This is a 2,500 foot climb, over 3.7 miles, culminating at 5,400 feet – the face of a sheer cliff. Our 9, 7 and 5 year old were able to make the climb. As they reached the top of the mountain, filled with joy over the view, I thought to myself “they were able to do this simply because we let them”.
When my children were younger, we were fortunate to have the opportunity to send them to Morning Meadow, a local Waldorf-inspired school. They allow the children to help roll dough for baking bread, ground flour, water the garden, and a host of other nature-based activities. This opened up a new world for us. We realized the hand sanitizer, the overprotection, structured activities, plastic toys, t.v. and bribes with sugar is what we knew; but not very effective.
At first my ego resisted what I thought to be a back woods and archaic way of parenting. After all we live in the 21st century; where are the IPADS! I wanted them to start learning in the womb with cd’s that promised my children would read and talk sooner. Then something shifted deep in my soul. For what purpose must my children be smarter, faster, and have a ‘competitive edge’? What did I think they would be competing for? What life was I planning for them?
Now, most of their toys are wooden and used. There are exceptions of course. Our middle Princess loves her American Girl doll. Our son loves his dragons and castles. Our Oldest loves her first ever electronic device; IPOD. For the most part there are no ‘characters’, because the school helped me understand that children left to their own imagination of what a super hero is are far more creative than Disney. The point is to create balance. To be mindful of what we are unconsciously exposing them to. The results are our children are able to entertain themselves for hours with their own inner characters. How else does this translate into their own life and mine?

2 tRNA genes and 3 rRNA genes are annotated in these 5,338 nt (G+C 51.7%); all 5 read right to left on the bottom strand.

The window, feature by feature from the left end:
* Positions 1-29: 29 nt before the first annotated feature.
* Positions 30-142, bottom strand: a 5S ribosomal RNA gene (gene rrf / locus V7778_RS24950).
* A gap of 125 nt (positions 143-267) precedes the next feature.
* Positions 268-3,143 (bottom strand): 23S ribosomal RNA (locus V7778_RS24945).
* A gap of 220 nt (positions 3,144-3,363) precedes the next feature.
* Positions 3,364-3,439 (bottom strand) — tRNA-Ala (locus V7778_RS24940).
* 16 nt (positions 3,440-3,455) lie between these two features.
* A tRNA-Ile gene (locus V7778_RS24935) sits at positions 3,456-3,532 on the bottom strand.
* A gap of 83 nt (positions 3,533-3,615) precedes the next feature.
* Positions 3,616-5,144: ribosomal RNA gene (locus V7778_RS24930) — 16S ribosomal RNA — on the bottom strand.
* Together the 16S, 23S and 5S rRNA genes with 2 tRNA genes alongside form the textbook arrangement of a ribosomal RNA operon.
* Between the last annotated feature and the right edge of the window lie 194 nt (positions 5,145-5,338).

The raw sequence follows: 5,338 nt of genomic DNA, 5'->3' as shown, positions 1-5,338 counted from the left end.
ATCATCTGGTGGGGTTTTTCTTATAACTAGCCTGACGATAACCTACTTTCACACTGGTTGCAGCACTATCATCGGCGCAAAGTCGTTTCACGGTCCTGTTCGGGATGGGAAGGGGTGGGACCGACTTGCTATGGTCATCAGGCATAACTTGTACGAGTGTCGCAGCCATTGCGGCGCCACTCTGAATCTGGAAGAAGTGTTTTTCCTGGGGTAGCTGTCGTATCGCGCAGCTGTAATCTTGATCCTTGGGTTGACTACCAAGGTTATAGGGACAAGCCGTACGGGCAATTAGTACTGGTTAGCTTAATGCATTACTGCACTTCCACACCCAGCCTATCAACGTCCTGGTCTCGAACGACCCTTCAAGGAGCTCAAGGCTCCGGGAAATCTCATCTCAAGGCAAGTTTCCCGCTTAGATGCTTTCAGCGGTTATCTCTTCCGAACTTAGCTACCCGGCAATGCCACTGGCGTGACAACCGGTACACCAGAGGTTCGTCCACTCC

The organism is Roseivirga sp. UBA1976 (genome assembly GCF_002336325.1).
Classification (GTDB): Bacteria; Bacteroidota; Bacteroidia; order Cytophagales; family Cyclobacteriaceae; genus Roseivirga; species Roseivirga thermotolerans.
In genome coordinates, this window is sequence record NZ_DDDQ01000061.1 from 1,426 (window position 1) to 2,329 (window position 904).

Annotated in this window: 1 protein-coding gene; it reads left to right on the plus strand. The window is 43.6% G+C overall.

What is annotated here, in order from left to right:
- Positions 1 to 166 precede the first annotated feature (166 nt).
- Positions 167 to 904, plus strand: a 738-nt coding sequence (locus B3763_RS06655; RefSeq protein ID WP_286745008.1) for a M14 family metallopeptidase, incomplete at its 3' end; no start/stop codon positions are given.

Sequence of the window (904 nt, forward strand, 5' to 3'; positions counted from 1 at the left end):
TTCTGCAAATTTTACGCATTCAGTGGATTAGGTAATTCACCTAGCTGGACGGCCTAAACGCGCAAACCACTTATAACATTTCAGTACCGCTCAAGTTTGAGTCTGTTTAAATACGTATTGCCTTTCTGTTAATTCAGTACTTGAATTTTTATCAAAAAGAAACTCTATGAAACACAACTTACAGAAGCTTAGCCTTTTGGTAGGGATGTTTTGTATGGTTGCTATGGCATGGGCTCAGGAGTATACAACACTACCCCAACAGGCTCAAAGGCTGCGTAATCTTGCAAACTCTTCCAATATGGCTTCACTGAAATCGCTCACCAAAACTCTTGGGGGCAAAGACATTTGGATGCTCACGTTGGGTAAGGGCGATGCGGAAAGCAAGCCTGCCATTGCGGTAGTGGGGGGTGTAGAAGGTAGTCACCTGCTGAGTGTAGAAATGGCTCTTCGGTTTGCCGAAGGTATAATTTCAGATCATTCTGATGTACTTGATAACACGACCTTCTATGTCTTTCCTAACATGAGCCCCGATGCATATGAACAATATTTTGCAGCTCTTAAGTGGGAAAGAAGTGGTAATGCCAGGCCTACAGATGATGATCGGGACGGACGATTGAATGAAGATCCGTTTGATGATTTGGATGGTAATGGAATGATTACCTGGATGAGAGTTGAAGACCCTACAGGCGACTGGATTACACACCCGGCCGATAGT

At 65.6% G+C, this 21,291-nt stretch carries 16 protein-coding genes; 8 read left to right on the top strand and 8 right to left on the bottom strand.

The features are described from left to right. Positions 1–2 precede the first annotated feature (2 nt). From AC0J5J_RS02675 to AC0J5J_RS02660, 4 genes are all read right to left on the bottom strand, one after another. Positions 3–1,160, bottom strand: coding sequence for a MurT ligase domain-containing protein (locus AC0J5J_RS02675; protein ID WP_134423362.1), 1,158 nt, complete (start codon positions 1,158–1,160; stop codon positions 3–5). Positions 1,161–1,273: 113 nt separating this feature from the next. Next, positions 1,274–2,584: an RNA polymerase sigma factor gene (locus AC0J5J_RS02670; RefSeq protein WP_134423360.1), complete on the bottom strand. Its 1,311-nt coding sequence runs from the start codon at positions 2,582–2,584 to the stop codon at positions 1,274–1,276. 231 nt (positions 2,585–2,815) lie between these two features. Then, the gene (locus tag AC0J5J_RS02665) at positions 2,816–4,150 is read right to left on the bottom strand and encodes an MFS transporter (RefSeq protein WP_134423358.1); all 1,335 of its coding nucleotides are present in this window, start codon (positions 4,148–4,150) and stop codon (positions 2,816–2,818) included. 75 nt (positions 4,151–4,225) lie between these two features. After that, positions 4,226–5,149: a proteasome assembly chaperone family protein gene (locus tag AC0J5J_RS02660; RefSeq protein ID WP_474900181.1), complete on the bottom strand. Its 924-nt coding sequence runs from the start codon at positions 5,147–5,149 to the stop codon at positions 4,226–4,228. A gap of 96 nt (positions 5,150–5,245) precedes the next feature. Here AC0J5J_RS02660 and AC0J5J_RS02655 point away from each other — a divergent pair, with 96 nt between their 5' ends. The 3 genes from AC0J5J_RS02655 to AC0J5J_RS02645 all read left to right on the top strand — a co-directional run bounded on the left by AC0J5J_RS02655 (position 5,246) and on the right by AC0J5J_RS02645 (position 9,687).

This taught me to be aware of the inner prescripts I was unconsciously following in my own life. Assessments like what makes a person “worthy”. You go to college, get married, have children, have a career, are wildly successful and you do it all perfectly; as a size 4. Oh yes and you live happily ever after. What happens when we fall short of those ideals or worse hit the mark on all counts and discover we are still unhappy?
When I was 19 I attended a FORUM workshop. The speaker said 50/50 marriages are unrealistic fantasies! Sometimes it’s 100% – ZERO. You have to give it everything you’ve got to keep it going when the other person may not have anything left to give. She said if you marry your husband because he has money and hair, what happens to the marriage if he loses both? Those who know us well can insert all sorts of jokes here!
She inspired a shift in my prescripts. I stopped looking for someone that would “complete me, make me happy, rescue me, or thrill me”. Instead I wrote down all the qualities I admired in others and then started to work on being those qualities. My ego’s list of demands became secondary. The most important thing for me was to be with someone with a sense of humor, a good father, loyal and committed to spiritual evolution and personal growth. We have come to some of that growth kicking and screaming amongst a wake of misplaced ideas and mistakes. We are committed to the process.
Is it possible we were not taught or forgot how to use our imagination? Do we UNCONSCIOUSLY follow prescripts? What if we could imagine breaking free from our own internal ‘assessments’? What if we stopped living so much of our life based on what we think, and others think, about us? What if we gave ourselves permission to break away from what is expected? What if we question those pre-set formulas we thought would make us happy, but upon close inspection have kept us stuck in our own internal unhappy dialogue?
We can climb most mountains if we just give ourselves permission to. If we can just imagine what joy may feel like and commit fully to having it in our life. So what did my children teach me through their own creative play? How to be emotionally creative, to focus on “connection” to nature, to each other, to the joy of just being. To basking in the sun on the side of a cliff.